Health workers’ compliance to Implementation of Test, Treat and Track Strategy for Malaria Control in Northern Uganda

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DOI: 10.21522/TIJPH.2013.SE.19.02.Art012

Authors : Anthony Nuwa


Introduction: Malaria is a major cause of fever and a leading public health problem in Uganda, causing significant morbidity, mortality and negative socio-economic impact. However, malaria is not the only cause of fever; there are other none malaria causes of fever that must be ruled out before treatment with expensive Artemisinin-based Combination Therapy (ACTs). In 2010 and 2011 World Health Organisation (WHO) and Ministry of Health (MOH) Uganda respectively recommended that all fever cases be subjected to malaria test, provided an appropriate treatment according to test results and tracked. This study assessed the compliancy of health workers in public and private health facilities in four Northern districts of Uganda i.e. Apac, Dokolo, Gulu and Nwoya in implementation of Test, Treat and Track (T3) strategy for malaria.

Methods and materials: Across sectional descriptive study design was adopted. Both quantitative and qualitative data collection approaches were applied to ascertain the extent health workers in the targeted districts adhere to the T3 policy. The study was conducted in 115 public, 22 PNFP and 20 private health facilities. In total 489 health workers, 63 community health workers (CHWs) and seven district officials participated in the study as respondents. Quantitative data were entered and cleaned in EpiData 3.1 and analysed using Stata 12.0. Qualitative data were audio-recorded, transcribed and entered into Nvivo 10 for analysis and coded based on both pre-determined themes as well as those that emerged from the data.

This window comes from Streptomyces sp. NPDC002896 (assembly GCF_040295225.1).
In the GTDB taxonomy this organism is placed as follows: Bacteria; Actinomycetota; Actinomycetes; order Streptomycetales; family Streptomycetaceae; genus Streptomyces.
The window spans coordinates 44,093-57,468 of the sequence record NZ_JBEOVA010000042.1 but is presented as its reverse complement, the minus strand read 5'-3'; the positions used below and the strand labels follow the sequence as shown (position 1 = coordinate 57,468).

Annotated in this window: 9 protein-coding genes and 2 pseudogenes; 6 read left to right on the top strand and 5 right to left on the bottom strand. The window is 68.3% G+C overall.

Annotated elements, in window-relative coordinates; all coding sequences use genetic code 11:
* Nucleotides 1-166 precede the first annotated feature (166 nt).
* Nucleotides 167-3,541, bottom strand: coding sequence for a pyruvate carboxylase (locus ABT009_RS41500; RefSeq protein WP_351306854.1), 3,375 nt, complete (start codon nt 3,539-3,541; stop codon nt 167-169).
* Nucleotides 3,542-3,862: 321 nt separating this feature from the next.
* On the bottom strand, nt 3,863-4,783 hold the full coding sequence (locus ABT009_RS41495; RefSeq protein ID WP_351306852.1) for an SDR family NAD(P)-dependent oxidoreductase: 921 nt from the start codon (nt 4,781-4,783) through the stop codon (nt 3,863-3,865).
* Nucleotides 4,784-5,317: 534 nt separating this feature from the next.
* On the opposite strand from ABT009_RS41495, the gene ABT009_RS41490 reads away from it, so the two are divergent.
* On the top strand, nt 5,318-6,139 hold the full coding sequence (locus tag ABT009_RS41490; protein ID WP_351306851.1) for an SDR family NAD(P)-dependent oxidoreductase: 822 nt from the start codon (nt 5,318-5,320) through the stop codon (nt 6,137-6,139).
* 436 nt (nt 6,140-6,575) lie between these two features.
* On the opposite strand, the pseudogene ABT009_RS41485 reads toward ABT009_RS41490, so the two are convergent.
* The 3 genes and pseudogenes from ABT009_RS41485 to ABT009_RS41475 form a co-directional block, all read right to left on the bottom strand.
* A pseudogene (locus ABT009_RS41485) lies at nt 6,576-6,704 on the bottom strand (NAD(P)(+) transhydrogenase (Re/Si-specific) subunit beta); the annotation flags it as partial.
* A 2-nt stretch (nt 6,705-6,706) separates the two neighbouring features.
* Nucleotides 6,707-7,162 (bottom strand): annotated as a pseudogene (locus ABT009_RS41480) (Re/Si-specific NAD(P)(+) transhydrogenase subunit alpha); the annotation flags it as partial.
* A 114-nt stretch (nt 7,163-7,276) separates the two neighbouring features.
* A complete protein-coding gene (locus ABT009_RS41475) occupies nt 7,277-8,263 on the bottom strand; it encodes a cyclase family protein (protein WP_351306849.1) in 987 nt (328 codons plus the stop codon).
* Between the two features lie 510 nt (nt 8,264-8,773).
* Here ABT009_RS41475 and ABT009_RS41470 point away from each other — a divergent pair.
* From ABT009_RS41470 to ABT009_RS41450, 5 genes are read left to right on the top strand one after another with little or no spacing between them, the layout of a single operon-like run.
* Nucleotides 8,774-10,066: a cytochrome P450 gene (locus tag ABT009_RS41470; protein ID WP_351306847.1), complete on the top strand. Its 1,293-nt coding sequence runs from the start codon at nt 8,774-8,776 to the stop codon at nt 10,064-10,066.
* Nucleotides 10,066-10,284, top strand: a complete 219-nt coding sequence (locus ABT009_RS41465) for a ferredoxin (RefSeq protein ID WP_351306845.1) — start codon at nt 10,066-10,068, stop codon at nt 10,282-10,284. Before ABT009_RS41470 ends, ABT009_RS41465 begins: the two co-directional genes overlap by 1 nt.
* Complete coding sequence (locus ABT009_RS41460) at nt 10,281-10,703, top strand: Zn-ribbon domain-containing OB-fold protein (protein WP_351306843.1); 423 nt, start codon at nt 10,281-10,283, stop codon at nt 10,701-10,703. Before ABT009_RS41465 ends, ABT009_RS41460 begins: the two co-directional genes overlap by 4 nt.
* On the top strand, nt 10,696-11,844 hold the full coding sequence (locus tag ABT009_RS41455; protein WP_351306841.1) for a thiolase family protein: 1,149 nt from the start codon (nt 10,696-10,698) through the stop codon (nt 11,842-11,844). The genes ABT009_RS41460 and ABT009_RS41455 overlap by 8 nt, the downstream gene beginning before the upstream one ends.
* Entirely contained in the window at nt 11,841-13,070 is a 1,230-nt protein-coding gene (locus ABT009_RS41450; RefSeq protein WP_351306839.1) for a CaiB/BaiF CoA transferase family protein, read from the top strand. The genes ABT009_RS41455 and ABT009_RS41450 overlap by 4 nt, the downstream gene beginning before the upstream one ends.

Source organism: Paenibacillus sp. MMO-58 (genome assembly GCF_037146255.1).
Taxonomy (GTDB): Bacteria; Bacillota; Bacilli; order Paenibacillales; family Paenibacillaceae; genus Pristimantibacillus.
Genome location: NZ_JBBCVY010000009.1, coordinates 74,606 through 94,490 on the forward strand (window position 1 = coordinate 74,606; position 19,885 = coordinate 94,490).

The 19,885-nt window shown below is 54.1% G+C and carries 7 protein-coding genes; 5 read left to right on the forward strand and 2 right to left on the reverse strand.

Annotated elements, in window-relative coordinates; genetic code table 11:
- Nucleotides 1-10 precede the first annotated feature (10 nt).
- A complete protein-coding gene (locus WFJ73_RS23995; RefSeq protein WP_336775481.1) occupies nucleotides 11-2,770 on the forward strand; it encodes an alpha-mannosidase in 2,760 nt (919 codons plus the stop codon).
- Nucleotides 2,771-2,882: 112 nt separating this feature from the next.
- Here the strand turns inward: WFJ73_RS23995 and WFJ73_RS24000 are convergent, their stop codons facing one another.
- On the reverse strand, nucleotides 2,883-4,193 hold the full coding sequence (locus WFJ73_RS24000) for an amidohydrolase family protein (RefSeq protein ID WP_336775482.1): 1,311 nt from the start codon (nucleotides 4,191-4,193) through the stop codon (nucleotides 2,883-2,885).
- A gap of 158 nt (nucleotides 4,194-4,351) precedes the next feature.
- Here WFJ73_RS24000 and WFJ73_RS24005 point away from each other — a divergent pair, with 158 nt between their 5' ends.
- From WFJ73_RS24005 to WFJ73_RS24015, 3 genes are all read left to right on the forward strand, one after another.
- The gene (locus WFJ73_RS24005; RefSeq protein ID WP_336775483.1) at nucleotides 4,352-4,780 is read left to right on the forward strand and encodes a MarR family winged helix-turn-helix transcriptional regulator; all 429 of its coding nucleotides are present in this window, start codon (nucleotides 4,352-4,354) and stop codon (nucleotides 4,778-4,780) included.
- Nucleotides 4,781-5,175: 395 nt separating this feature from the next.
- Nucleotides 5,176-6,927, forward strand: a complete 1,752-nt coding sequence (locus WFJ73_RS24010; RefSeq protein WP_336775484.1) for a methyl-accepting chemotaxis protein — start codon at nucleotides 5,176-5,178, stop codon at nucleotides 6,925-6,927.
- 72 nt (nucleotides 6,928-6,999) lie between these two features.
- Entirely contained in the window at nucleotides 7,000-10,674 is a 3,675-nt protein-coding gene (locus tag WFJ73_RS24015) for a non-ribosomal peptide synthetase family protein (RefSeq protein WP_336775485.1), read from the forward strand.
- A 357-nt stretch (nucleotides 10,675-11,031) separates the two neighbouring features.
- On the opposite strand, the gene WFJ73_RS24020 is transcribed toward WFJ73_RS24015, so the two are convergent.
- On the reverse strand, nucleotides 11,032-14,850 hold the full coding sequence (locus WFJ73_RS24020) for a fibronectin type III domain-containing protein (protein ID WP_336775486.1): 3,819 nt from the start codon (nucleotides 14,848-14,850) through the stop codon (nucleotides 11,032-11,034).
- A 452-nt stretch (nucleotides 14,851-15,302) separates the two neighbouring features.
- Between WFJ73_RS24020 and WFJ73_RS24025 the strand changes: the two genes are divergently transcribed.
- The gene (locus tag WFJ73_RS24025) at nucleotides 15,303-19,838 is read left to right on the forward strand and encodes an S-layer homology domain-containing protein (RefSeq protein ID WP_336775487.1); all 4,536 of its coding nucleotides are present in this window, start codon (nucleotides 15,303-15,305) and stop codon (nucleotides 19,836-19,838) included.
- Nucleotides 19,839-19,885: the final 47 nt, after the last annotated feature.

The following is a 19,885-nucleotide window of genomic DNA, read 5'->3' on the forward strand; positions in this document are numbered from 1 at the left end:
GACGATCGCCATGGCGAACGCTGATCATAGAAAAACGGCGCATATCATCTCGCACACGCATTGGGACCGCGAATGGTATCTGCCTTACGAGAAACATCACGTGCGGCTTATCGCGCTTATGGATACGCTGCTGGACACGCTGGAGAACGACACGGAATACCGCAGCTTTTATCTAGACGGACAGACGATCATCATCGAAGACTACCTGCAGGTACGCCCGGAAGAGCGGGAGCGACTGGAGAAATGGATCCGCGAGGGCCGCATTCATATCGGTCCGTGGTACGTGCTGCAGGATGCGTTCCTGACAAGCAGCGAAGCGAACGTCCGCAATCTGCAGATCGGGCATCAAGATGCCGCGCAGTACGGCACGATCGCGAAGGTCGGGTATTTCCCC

Results: The study showed that adherence to testing was excellent in public (97.1%) as compared to 70.3% in the PFP (P < 0.001). Averagely, 95% of positive cases across the four districts were treated with recommended antimalarial medicines (ACTs). The study found that senior health workers had poorer adherence to T3 compared to their junior counterparts. For instance, on average 64% of malaria negative confirmed patients seen by medical officers received antimalarial medicines compared to 23% and 5% that were seen by nurses and Community Health Workers (CHWs) respectively. We also found that adherence to T3 reduces as you ascend from low level to high level facilities. As such adherence to testing all suspected cases of malaria was highest (100%) at CHWs and lowest (70.1%) at hospital level

Conclusion: Adherence to T3 strategy was found to be dependent to the Health facility level, ownership and level of education and seniority of health workers.

Keywords and abbreviations: Adherence, Community health Workers (CHW), Private for Profit (PFP), Private Not for Profit (PNFP), Ministry of Uganda (MOH), World Health Organisation (WHO).


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